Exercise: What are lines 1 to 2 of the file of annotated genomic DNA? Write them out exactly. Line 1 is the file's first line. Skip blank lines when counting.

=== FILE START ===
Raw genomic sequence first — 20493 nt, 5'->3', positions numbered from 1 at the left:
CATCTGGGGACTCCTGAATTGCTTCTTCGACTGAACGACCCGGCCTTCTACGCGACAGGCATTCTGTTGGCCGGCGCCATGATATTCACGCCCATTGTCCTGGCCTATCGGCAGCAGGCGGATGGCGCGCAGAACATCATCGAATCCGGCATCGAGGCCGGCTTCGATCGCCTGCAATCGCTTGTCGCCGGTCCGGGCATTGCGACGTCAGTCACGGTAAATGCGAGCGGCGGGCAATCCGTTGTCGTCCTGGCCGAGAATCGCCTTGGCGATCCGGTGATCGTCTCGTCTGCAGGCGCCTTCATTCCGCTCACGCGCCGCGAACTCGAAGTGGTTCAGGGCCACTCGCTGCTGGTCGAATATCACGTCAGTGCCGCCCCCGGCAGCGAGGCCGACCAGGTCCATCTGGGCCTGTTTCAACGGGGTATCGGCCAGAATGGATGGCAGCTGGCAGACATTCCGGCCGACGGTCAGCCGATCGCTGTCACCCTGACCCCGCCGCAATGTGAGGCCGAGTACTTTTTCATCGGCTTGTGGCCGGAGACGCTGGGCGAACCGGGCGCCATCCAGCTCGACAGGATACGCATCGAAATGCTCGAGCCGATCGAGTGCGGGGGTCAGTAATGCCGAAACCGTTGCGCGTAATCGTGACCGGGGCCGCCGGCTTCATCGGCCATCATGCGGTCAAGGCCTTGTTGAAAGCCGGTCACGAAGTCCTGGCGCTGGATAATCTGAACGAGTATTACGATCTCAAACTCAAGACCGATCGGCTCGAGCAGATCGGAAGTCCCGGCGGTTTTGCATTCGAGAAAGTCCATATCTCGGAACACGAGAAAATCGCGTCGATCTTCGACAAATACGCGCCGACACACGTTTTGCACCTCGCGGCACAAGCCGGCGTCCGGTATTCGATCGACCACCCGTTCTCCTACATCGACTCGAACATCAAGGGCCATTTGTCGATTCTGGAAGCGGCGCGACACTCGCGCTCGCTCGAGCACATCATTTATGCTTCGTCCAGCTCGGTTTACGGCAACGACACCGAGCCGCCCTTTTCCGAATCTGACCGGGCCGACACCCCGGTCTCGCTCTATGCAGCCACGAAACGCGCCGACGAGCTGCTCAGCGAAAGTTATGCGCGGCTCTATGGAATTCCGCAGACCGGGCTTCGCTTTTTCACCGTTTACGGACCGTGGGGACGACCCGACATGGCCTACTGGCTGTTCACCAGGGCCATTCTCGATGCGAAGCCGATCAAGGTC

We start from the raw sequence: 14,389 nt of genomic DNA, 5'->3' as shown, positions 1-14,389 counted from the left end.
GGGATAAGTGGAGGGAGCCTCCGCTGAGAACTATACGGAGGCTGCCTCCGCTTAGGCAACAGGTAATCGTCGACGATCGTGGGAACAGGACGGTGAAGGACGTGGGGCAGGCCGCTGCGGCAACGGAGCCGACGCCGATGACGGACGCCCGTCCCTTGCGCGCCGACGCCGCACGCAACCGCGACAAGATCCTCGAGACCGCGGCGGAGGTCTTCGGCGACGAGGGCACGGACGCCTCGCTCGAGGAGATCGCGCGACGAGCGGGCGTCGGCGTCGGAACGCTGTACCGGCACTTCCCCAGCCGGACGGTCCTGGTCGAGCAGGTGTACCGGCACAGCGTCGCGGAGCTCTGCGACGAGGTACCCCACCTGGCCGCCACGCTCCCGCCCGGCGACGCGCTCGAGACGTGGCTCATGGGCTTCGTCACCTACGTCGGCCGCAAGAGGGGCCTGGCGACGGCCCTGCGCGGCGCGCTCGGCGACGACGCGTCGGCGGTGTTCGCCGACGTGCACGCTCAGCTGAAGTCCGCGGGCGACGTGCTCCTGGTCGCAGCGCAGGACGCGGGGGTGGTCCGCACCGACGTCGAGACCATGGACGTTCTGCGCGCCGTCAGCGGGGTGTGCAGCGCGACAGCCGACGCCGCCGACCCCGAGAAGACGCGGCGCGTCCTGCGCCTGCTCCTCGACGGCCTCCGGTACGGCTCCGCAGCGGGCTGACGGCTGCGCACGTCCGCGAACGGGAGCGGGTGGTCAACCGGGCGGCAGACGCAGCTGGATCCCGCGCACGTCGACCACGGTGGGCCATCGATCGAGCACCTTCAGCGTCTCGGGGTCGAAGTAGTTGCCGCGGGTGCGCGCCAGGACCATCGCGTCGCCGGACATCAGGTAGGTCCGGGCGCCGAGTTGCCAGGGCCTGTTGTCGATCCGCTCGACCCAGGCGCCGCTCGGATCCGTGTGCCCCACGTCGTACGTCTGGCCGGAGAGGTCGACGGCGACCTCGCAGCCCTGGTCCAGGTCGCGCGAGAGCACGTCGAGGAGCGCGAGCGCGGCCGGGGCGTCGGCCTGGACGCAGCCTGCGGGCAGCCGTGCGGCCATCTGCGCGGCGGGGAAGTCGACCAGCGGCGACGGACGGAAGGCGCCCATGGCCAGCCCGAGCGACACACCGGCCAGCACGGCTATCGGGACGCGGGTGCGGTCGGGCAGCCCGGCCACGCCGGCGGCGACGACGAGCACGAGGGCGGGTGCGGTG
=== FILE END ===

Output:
Raw genomic sequence first — 20493 nt, 5'->3', positions numbered from 1 at the left:
CATCTGGGGACTCCTGAATTGCTTCTTCGACTGAACGACCCGGCCTTCTACGCGACAGGCATTCTGTTGGCCGGCGCCATGATATTCACGCCCATTGTCCTGGCCTATCGGCAGCAGGCGGATGGCGCGCAGAACATCATCGAATCCGGCATCGAGGCCGGCTTCGATCGCCTGCAATCGCTTGTCGCCGGTCCGGGCATTGCGACGTCAGTCACGGTAAATGCGAGCGGCGGGCAATCCGTTGTCGTCCTGGCCGAGAATCGCCTTGGCGATCCGGTGATCGTCTCGTCTGCAGGCGCCTTCATTCCGCTCACGCGCCGCGAACTCGAAGTGGTTCAGGGCCACTCGCTGCTGGTCGAATATCACGTCAGTGCCGCCCCCGGCAGCGAGGCCGACCAGGTCCATCTGGGCCTGTTTCAACGGGGTATCGGCCAGAATGGATGGCAGCTGGCAGACATTCCGGCCGACGGTCAGCCGATCGCTGTCACCCTGACCCCGCCGCAATGTGAGGCCGAGTACTTTTTCATCGGCTTGTGGCCGGAGACGCTGGGCGAACCGGGCGCCATCCAGCTCGACAGGATACGCATCGAAATGCTCGAGCCGATCGAGTGCGGGGGTCAGTAATGCCGAAACCGTTGCGCGTAATCGTGACCGGGGCCGCCGGCTTCATCGGCCATCATGCGGTCAAGGCCTTGTTGAAAGCCGGTCACGAAGTCCTGGCGCTGGATAATCTGAACGAGTATTACGATCTCAAACTCAAGACCGATCGGCTCGAGCAGATCGGAAGTCCCGGCGGTTTTGCATTCGAGAAAGTCCATATCTCGGAACACGAGAAAATCGCGTCGATCTTCGACAAATACGCGCCGACACACGTTTTGCACCTCGCGGCACAAGCCGGCGTCCGGTATTCGATCGACCACCCGTTCTCCTACATCGACTCGAACATCAAGGGCCATTTGTCGATTCTGGAAGCGGCGCGACACTCGCGCTCGCTCGAGCACATCATTTATGCTTCGTCCAGCTCGGTTTACGGCAACGACACCGAGCCGCCCTTTTCCGAATCTGACCGGGCCGACACCCCGGTCTCGCTCTATGCAGCCACGAAACGCGCCGACGAGCTGCTCAGCGAAAGTTATGCGCGGCTCTATGGAATTCCGCAGACCGGGCTTCGCTTTTTCACCGTTTACGGACCGTGGGGACGACCCGACATGGCCTACTGGCTGTTCACCAGGGCCATTCTCGATGCGAAGCCGATCAAGGTC